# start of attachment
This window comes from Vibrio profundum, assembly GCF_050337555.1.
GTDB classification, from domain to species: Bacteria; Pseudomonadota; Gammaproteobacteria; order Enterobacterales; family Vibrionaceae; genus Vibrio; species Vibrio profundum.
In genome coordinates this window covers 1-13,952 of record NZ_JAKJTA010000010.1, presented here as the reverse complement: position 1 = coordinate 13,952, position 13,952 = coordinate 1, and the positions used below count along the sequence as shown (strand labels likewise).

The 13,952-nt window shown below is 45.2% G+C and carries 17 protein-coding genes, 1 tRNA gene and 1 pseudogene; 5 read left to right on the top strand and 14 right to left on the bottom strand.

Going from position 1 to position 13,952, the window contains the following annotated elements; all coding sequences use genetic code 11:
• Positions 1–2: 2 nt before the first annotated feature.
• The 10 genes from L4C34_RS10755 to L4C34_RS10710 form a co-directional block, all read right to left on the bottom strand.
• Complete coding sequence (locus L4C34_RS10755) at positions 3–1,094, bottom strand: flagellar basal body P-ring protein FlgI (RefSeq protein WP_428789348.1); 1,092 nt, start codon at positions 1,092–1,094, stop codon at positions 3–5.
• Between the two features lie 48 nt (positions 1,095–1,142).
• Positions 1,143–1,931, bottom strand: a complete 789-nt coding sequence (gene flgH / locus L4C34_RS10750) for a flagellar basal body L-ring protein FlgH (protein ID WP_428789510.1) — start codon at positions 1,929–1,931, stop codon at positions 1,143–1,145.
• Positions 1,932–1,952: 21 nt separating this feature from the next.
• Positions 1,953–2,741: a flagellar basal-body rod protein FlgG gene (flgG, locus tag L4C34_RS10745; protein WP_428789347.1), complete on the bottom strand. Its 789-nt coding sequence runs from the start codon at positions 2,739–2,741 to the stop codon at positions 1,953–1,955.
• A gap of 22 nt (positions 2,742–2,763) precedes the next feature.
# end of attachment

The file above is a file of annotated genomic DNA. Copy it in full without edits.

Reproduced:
This window comes from Vibrio profundum, assembly GCF_050337555.1.
GTDB classification, from domain to species: Bacteria; Pseudomonadota; Gammaproteobacteria; order Enterobacterales; family Vibrionaceae; genus Vibrio; species Vibrio profundum.
In genome coordinates this window covers 1-13,952 of record NZ_JAKJTA010000010.1, presented here as the reverse complement: position 1 = coordinate 13,952, position 13,952 = coordinate 1, and the positions used below count along the sequence as shown (strand labels likewise).

The 13,952-nt window shown below is 45.2% G+C and carries 17 protein-coding genes, 1 tRNA gene and 1 pseudogene; 5 read left to right on the top strand and 14 right to left on the bottom strand.

Going from position 1 to position 13,952, the window contains the following annotated elements; all coding sequences use genetic code 11:
• Positions 1–2: 2 nt before the first annotated feature.
• The 10 genes from L4C34_RS10755 to L4C34_RS10710 form a co-directional block, all read right to left on the bottom strand.
• Complete coding sequence (locus L4C34_RS10755) at positions 3–1,094, bottom strand: flagellar basal body P-ring protein FlgI (RefSeq protein WP_428789348.1); 1,092 nt, start codon at positions 1,092–1,094, stop codon at positions 3–5.
• Between the two features lie 48 nt (positions 1,095–1,142).
• Positions 1,143–1,931, bottom strand: a complete 789-nt coding sequence (gene flgH / locus L4C34_RS10750) for a flagellar basal body L-ring protein FlgH (protein ID WP_428789510.1) — start codon at positions 1,929–1,931, stop codon at positions 1,143–1,145.
• Positions 1,932–1,952: 21 nt separating this feature from the next.
• Positions 1,953–2,741: a flagellar basal-body rod protein FlgG gene (flgG, locus tag L4C34_RS10745; protein WP_428789347.1), complete on the bottom strand. Its 789-nt coding sequence runs from the start codon at positions 2,739–2,741 to the stop codon at positions 1,953–1,955.
• A gap of 22 nt (positions 2,742–2,763) precedes the next feature.